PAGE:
Tech is one of the fastest growing industries in the U.S. Its impact has spilled over into almost every sector, including commercial real estate. As JLL’s latest tech report, the 2016 Tech Outlook, points out: technology remains the leading industry for real estate expansion in the United States and has quickly become a key economic driver in many cities.
The report highlights ten trends that are shaping the technology sector:
- National tech employment may be slowing, but it’s still driving employment growth in the United States
- The tech industry continues to be a key focus for VCs, however, momentum is slowing
- Well-funded, late-stage startups will continue to grow their real estate footprints, but at a less aggressive rate given the tightening funding environment
- Seed and early-stage companies will be more sensitive to the cost of real estate as funding becomes harder to obtain
- Though there’s promise for renewed IPO activity, tech companies looking for an exit are increasingly turning to acquisition
- Priced out of some established tech hubs, early-stage firms may seek more affordable secondary markets with strong, diverse talent and industry momentum
Florida’s urban cores are sure to feel the effects of these trends over the coming months. The report also digs into the State’s tech-centric markets to dissect the opportunities and challenges facing each market in the technology sector:
The Tampa Bay region continues to have the most available positions posted in STEM (science, technology, engineering and mathematics)-related fields in all of Florida. Job openings have helped drive rapid in-migration. The area also offers favorable market and business conditions – including lower rent and lower cost of labor – making the region popular for technology firms’ back-office locations.
Tampa Bay’s tech community is currently challenged by the limited availability of large blocks of space and a lack of qualified candidates for open positions. Local universities have yet to make technology-focused majors a priority, inhibiting technology companies from hiring recent college graduates.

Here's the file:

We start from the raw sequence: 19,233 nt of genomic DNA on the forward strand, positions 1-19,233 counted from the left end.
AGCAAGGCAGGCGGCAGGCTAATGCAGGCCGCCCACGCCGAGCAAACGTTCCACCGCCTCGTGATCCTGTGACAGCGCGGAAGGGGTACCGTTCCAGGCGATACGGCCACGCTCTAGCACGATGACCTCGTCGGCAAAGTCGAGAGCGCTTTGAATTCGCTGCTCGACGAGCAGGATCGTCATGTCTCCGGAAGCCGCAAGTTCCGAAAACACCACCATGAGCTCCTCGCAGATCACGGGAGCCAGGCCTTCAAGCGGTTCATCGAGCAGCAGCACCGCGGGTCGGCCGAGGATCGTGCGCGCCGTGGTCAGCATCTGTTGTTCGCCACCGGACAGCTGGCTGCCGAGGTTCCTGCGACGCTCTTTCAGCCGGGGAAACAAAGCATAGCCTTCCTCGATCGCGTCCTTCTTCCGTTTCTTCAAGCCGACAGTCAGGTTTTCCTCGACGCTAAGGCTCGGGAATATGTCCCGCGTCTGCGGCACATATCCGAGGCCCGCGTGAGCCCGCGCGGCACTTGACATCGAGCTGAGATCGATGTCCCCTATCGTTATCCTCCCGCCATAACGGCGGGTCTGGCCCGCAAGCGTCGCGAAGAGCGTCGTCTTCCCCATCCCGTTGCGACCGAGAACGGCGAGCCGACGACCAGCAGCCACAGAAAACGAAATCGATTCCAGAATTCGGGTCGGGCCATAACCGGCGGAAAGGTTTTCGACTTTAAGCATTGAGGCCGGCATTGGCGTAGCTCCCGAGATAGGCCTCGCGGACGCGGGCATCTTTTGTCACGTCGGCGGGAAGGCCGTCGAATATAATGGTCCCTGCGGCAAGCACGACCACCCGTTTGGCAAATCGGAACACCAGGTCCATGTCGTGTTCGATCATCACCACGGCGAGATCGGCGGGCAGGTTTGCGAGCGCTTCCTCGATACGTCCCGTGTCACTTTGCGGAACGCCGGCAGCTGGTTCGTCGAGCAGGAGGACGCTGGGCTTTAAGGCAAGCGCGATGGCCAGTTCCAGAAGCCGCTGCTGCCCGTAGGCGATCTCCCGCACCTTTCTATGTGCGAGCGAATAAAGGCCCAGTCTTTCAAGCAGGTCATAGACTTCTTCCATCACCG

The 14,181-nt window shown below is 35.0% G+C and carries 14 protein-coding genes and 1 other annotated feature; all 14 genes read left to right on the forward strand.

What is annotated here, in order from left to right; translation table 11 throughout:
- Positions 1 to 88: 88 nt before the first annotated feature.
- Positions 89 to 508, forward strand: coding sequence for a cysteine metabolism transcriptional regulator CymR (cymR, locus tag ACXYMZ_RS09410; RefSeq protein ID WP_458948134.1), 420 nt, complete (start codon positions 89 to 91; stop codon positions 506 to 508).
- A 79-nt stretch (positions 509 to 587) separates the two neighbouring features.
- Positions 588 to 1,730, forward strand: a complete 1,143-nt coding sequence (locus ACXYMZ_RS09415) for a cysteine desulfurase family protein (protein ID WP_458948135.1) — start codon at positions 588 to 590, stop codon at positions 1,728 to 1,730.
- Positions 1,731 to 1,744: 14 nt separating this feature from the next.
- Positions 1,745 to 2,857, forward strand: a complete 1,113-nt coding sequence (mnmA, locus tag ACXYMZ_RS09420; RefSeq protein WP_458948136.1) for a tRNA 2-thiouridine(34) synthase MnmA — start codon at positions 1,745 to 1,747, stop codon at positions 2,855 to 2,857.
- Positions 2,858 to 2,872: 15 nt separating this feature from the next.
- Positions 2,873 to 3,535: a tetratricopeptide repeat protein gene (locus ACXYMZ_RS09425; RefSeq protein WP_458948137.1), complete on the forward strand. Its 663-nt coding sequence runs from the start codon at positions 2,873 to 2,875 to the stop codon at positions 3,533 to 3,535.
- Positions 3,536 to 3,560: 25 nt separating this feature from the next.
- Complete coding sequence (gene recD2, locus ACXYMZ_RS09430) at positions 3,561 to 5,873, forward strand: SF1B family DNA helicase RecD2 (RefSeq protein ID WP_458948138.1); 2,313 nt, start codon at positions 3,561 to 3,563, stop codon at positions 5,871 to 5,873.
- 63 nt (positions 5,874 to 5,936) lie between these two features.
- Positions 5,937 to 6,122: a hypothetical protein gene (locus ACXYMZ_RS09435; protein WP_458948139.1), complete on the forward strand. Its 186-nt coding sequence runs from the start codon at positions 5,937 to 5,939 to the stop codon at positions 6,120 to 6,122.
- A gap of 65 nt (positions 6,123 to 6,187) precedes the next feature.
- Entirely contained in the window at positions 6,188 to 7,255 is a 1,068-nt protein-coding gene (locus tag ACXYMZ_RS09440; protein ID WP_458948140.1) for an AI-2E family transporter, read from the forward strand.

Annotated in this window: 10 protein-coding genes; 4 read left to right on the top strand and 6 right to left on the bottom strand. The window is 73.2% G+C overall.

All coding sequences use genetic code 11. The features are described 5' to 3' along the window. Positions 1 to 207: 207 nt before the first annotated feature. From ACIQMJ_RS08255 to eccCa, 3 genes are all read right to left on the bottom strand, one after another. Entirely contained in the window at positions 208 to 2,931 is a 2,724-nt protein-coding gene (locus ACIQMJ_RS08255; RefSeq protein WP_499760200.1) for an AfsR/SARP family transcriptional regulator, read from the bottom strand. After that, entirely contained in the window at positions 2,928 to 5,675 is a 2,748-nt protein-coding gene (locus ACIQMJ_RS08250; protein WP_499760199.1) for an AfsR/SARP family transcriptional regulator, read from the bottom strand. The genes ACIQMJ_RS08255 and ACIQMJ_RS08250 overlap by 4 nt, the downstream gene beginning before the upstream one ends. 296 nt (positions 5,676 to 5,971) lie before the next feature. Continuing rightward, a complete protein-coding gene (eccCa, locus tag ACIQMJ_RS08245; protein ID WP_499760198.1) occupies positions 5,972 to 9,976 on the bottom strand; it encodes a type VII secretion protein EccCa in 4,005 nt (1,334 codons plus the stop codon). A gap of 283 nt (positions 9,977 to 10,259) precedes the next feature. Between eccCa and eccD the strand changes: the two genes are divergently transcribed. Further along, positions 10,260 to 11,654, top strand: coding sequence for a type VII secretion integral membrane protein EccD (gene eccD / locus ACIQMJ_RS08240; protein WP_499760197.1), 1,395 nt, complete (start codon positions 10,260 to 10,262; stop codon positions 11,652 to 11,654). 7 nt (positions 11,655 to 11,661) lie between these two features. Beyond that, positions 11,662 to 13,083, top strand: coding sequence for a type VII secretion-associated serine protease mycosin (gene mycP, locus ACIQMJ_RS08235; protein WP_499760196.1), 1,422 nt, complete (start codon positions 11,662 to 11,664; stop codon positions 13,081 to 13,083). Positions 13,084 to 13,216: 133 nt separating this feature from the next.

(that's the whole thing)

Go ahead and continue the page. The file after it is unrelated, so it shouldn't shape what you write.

High-leasing activity in the past few years has left very few large blocks of space available, making it difficult for new companies to move into the region.
As one of the fastest growing markets in the country by population; Orlando is home to a highly educated workforce. Much of this growth can be attributed to millennials migrating to the area. This strong talent pool provides great opportunity for continued tech growth.
The Creative Village development in downtown Orlando is hoping to tap into the local talent and attract new companies by targeting the technology industry in an effort to create a central technology hub, similar to how Lake Nona created a medical cluster.
Similar to Tampa Bay, Orlando’s limited current availability of large blocks of space may deter major companies. As the area’s office space vacancy declines and rental rates rise, businesses may consider built-to-suit options.
South Florida’s tech sector has rapidly established itself as a legitimate second-tier U.S. tech hub. More than 600 tech startups now call South Florida home, and the region is attracting many high-tech job seekers and employers. The area’s early establishment of real estate relationships and reputational capital will pay significant dividends as the local tech sector matures and expands.
The absence of a true homegrown, large-scale software development success story (ie. Amazon, Facebook, Google) to entice a sizeable population of experienced talent to relocate from other markets is South Florida’s biggest hurdle on its quest to become the next Silicon Valley.
With stiff competition among metro areas in Florida (and the Southeast in general), viable real estate options for technology companies is more important than ever – particularly in submarkets attractive to young, highly-skilled professionals in technology fields.
About the Authors
Brent Miller is an Executive Vice President sharing responsibility in the daily oversight of the Tampa office operations, collaboration among JLL’s integrated service offerings and focus on implementing the company’s growth strategy in the Tampa Bay region. Additionally, he is responsible for managing lease and purchase transactions for office users in Central Florida. Brent specializes in property acquisition, disposition and lease restructuring on behalf of his clients. Brent exclusively represents office and warehouse tenants in lease and purchase transactions, as well as disposition requirements. Contact Brent.
Aaron Gray focuses on providing transaction services primarily to office tenants in the market as well as cross selling JLL’s global platform to the Florida marketplace. Aaron has completed over $70MM in lease transactions in the Orlando MSA within the past 12 months, making him one of the most active brokers in this market. He focuses primarily on representing tenants to generate leverage within the market in order drive maximum concessions for the clients he represents.Contact Aaron.